Mechano-Genomics Group Projects
The major themes of research of the mechano-genomics group include:
A: Biophysics of mesoscale chromatin states in living cells
DNA is differentially packed into heterochromatin (condensed and repressive) and euchromatin (open and active), determining the gene expression program of living cells. In recent work we showed that such differential packing, regulated by post-translational chromatin modifications, is highly sensitive to extra-cellular mechanical (ECM) constraints, although the underlying principles are unclear. Towards this, we use single cell fluorescence imaging combined with micromanipulation experiments, to map the ultrastructure and dynamics of the mesoscale states of chromatin. In addition, we are exploring if correlative fluorescence and soft X ray tomography could provide additional insights on the biophysical basis of condensed chromatin structure and how they are altered with ECM constraints to regulate gene expression programs.
B: Mechano-genomics of chromatin states during cellular rejuvenation and tissue repair
Cellular ageing results in major alterations in nuclear mechanotransduction pathways, chromatin re-organization and genome programs leading to progressive decline in tissue homeostasis. In recent work, we demonstrated that mechanical signals could partially reprogram and rejuvenate ageing human fibroblasts, although the epigenetic mechanisms are unclear. Towards this we study the cytoskeletal remodelling mechanisms to activate nuclear mechanotransduction pathways and 3D chromatin architecture, using chromosome painting and chromosome conformation assays, in such cell-state transitions during cellular ageing and rejuvenation. In addition, we are exploring if implanting such mechanically reprogrammed patient specific aged cells could provide robust tissue regeneration and wound healing models.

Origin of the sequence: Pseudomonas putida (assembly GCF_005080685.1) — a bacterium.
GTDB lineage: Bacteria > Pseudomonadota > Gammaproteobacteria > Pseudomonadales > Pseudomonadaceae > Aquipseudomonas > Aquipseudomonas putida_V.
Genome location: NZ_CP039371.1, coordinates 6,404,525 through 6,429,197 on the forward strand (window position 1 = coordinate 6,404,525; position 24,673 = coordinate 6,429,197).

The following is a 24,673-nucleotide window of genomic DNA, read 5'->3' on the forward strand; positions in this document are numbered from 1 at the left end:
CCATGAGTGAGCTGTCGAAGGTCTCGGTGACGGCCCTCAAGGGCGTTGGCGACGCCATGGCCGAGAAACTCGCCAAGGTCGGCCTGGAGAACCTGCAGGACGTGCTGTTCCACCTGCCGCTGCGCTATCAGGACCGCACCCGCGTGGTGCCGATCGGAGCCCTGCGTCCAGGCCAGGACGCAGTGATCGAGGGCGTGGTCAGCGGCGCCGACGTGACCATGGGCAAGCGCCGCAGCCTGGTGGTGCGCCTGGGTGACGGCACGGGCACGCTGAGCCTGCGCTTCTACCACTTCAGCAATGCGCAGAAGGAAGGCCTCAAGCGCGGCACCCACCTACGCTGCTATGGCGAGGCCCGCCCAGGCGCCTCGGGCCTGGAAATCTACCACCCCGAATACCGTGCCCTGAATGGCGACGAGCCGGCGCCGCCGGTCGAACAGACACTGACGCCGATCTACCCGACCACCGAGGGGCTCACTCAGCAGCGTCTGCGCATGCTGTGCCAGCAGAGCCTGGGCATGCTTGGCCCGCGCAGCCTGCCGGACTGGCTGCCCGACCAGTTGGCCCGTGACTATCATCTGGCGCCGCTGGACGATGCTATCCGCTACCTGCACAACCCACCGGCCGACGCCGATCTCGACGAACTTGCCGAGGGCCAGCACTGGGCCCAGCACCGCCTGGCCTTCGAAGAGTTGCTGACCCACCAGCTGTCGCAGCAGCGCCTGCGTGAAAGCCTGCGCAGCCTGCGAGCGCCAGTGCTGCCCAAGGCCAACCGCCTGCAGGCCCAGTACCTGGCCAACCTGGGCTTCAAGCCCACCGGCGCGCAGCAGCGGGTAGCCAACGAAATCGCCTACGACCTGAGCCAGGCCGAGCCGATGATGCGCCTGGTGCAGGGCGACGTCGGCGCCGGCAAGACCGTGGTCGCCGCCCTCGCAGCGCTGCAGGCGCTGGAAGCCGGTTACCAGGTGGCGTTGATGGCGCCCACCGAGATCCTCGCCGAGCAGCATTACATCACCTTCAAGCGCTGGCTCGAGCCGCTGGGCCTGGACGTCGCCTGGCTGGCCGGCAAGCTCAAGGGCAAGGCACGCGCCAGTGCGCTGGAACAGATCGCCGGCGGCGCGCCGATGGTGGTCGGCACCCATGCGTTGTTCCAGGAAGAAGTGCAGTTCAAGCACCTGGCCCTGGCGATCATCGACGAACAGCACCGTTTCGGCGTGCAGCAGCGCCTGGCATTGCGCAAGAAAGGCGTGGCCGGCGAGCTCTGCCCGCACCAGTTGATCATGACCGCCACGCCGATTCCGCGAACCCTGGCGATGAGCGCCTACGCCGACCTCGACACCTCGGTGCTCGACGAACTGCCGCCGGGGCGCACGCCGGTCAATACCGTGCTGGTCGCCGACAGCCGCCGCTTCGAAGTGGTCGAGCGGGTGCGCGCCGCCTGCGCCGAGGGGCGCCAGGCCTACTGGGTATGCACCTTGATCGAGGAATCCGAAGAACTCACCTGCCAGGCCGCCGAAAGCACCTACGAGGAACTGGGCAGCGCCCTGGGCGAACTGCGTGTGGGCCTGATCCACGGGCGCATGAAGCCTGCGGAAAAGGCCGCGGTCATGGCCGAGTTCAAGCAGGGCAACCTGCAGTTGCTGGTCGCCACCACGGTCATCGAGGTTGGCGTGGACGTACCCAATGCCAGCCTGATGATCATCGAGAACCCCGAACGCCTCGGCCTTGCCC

C: Single-cell imaging-AI based chromatin-state biomarkers for early disease diagnostics
Abnormalities in nuclear and chromatin organization are hallmarks of many diseases including cancer. However, quantitative methods to analyse nuclear and chromatin abnormalities for early disease diagnostics are still missing. Towards this, we showed that nuclear and chromatin condensation patterns in human breast tumor biopsies, obtained using fluorescence imaging combined with machine learning, provide robust biomarkers for disease progression. In ongoing studies, using liquid biopsies, we are exploring if such chromatin biomarkers provide robust methods for early disease diagnostics; including fibrosis, cancer and neurodegenerative diseases. Our goal is also to integrate such chromatin biomarkers to miniaturized microfluidic assays combined with mobile phone based fluorescence microscopy for use in personalized treatment models and field trials.
Ongoing clinical trial (Chro-Mark)
In collaboration with the Center for Proton Therapy at PSI, we have started a clinical trial to analyze if chromatin biomarkers in liquid biopsies could help determine the efficacy and toxicity of proton radiation therapy in human patients. Feasibility of such chromatin biomarkers may also help in better patient follow-up and therapy models.